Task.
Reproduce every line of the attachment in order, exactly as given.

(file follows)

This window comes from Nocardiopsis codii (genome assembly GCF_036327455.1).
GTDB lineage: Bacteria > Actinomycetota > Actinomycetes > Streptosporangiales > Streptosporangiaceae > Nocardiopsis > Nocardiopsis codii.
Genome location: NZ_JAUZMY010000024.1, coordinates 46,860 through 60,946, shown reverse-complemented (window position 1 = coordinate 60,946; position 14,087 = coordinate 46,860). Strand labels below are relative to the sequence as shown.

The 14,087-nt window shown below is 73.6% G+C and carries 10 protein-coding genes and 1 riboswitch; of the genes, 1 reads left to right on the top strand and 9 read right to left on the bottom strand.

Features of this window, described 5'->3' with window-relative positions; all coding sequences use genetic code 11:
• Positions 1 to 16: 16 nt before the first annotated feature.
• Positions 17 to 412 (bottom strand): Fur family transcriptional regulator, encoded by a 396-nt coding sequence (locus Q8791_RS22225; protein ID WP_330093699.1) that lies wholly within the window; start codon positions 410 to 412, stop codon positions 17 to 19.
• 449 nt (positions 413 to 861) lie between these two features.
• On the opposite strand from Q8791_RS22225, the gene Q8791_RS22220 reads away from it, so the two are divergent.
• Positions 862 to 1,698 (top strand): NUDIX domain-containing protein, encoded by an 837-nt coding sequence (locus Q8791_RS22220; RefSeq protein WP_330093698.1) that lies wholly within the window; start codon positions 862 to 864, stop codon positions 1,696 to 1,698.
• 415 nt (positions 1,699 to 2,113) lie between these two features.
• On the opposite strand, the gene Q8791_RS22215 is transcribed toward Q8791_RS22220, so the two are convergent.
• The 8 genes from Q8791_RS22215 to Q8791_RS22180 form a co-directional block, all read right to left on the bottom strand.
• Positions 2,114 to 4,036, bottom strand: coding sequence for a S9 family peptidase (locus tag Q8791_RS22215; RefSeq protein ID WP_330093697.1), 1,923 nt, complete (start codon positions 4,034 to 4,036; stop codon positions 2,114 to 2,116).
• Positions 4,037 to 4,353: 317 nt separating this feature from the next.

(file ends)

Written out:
This window comes from Nocardiopsis codii (genome assembly GCF_036327455.1).
GTDB lineage: Bacteria > Actinomycetota > Actinomycetes > Streptosporangiales > Streptosporangiaceae > Nocardiopsis > Nocardiopsis codii.
Genome location: NZ_JAUZMY010000024.1, coordinates 46,860 through 60,946, shown reverse-complemented (window position 1 = coordinate 60,946; position 14,087 = coordinate 46,860). Strand labels below are relative to the sequence as shown.

The 14,087-nt window shown below is 73.6% G+C and carries 10 protein-coding genes and 1 riboswitch; of the genes, 1 reads left to right on the top strand and 9 read right to left on the bottom strand.

Features of this window, described 5'->3' with window-relative positions; all coding sequences use genetic code 11:
• Positions 1 to 16: 16 nt before the first annotated feature.
• Positions 17 to 412 (bottom strand): Fur family transcriptional regulator, encoded by a 396-nt coding sequence (locus Q8791_RS22225; protein ID WP_330093699.1) that lies wholly within the window; start codon positions 410 to 412, stop codon positions 17 to 19.
• 449 nt (positions 413 to 861) lie between these two features.
• On the opposite strand from Q8791_RS22225, the gene Q8791_RS22220 reads away from it, so the two are divergent.
• Positions 862 to 1,698 (top strand): NUDIX domain-containing protein, encoded by an 837-nt coding sequence (locus Q8791_RS22220; RefSeq protein WP_330093698.1) that lies wholly within the window; start codon positions 862 to 864, stop codon positions 1,696 to 1,698.
• 415 nt (positions 1,699 to 2,113) lie between these two features.
• On the opposite strand, the gene Q8791_RS22215 is transcribed toward Q8791_RS22220, so the two are convergent.
• The 8 genes from Q8791_RS22215 to Q8791_RS22180 form a co-directional block, all read right to left on the bottom strand.
• Positions 2,114 to 4,036, bottom strand: coding sequence for a S9 family peptidase (locus tag Q8791_RS22215; RefSeq protein ID WP_330093697.1), 1,923 nt, complete (start codon positions 4,034 to 4,036; stop codon positions 2,114 to 2,116).
• Positions 4,037 to 4,353: 317 nt separating this feature from the next.